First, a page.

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After the Trump administration missed a filing deadline for court documents, a judge has ordered the wind-down of the census to remain on hold, throwing door-knocking efforts further into uncertainty.
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"The smoke is so dense," one agricultural worker in Oregon told NPR. "I feel dizzy, my throat hurts and my head feels like it's going to explode." Their employers are also faced with tough choices.
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Jeffery Ryans, the man who sustained dog bites, "certainly wasn't posing an imminent threat of violence or harm to anyone," according to the district attorney.
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Some people skipped care because of failing finances or fear of the virus, doctors say. Others find medical practices closed to new patients. Many are suffering health consequences, an NPR poll finds.
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The FBI director told members of Congress his greatest fear isn't so much that a foreign nation might achieve some coup, but that too many citizens might no longer trust their own democratic process.
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COVID-19 is still spreading in many communities. Test results can be slow. And quarantines are often unpaid. This leaves workers with tough decisions about what to disclose and when to stay home.
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With more than 5 million coronavirus infections and the world's highest daily tally of new cases, India is expected to become the world's worst-affected country within weeks.
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"Widespread flash flooding and minor to moderate river flooding is likely" in parts of Georgia and South Carolina, forecasters say. They're tracking a new potential storm in the Gulf of Mexico.
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Members of Congress have no one to ask in Thursday's hearing about reports of mistreatment against ICE detainees and an alleged push to alter intelligence.
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Rep. Bennie Thompson, D-Miss., says that in failing to appear in response to a House subpoena, acting DHS Secretary Chad Wolf has expressed a dangerous contempt for congressional oversight.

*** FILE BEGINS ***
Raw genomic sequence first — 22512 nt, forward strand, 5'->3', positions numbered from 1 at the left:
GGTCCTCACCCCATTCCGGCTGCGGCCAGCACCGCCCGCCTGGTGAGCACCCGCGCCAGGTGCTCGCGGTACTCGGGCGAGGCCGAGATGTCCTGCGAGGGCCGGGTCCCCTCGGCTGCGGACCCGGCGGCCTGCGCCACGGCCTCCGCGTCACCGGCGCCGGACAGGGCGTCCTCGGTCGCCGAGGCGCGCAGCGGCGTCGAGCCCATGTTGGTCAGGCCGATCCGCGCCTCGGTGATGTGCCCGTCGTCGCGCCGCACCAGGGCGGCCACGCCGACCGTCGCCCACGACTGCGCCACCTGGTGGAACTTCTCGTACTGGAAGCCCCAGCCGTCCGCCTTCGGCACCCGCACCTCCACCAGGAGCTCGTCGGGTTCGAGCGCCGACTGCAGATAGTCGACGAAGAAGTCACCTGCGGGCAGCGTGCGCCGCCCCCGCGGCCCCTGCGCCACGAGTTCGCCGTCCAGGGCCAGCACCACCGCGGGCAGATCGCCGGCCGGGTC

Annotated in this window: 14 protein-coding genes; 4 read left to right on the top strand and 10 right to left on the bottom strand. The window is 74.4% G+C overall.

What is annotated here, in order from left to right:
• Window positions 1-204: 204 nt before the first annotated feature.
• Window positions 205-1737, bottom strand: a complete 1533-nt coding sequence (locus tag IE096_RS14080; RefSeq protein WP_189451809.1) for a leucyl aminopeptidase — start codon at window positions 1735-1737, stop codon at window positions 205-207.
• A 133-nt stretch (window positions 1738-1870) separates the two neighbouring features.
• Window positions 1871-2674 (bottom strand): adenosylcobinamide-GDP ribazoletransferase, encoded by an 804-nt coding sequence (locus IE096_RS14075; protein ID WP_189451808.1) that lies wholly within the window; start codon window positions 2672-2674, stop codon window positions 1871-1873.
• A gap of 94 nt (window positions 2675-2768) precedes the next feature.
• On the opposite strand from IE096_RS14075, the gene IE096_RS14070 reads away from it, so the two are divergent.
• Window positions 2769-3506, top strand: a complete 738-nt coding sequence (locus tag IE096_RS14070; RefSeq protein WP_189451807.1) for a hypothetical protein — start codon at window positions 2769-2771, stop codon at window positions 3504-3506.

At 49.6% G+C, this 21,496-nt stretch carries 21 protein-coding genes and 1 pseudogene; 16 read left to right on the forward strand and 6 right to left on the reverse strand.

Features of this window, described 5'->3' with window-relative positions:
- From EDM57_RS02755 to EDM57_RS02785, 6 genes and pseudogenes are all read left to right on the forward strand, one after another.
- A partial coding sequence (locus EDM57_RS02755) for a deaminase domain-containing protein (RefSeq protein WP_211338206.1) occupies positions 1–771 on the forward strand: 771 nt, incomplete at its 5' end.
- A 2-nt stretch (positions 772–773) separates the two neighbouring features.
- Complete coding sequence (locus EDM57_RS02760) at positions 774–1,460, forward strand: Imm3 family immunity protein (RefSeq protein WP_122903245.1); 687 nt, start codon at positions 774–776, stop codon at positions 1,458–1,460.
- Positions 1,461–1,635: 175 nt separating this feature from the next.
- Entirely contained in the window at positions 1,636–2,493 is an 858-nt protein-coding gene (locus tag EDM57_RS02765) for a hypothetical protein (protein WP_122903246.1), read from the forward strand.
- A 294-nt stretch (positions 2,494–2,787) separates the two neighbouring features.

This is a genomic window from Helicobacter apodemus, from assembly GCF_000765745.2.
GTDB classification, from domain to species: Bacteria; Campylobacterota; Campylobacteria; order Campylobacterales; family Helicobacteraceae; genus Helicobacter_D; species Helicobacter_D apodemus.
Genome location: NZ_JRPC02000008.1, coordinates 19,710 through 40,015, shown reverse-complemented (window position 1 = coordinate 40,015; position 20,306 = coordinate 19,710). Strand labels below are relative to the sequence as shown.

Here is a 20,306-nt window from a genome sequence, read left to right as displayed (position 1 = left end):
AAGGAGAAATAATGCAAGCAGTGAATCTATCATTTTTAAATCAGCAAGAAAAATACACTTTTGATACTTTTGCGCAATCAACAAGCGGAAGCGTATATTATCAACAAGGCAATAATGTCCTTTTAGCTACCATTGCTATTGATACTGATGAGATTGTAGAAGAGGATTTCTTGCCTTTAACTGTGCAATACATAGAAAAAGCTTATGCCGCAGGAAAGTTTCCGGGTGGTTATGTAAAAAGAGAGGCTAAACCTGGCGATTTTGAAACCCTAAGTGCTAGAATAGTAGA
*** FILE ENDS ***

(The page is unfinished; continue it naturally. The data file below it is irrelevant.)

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In remarks Wednesday, the attorney general also said restrictions imposed during the coronavirus are "the greatest intrusion on civil liberties in American history" since slavery.
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Educators around the U.S. told us they're facing heartbreaking choices between the needs of their students and the needs of their own children.
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Gig workers are now relying on a safety net program that didn't even exist six months ago. It provides unemployment benefits to the growing number who don't have a traditional payroll job.
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There's just not enough PPE to satisfy demand. Medics are re-using masks and small practices can't even find supplies they can afford. Some domestic manufacturers could help, but it's a risky move.
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As Americans think about recession, a pandemic, racial justice, climate change and policing, many Trump voters (or potential Trump voters) bring up abortion in explaining their voting rationale.
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The U.S. Commission on Civil Rights says a 1938 law created "exploitative and discriminatory" job programs and should be phased out, marking a new milestone in the debate over "sheltered workshops."
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Trump also said he's been advised "there is no legal path" for the U.S. to keep a cut of whatever TikTok deal the government approves, an idea he had earlier floated.
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The NCAA Division I Council voted to push the start date back two weeks from Nov. 10, saying most of its schools will have ended in-person classes for the fall semester by then, reducing exposures.
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The nation's top intelligence official caused a stir last month when he canceled face-to-face updates for Congress. The Senate and House intelligence committees say he's agreed to resume them.
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Jake Gardner faces four charges, including manslaughter. While local officials initially ruled he had acted in self-defense, a special prosecutor said on Tuesday that new evidence suggested otherwise.
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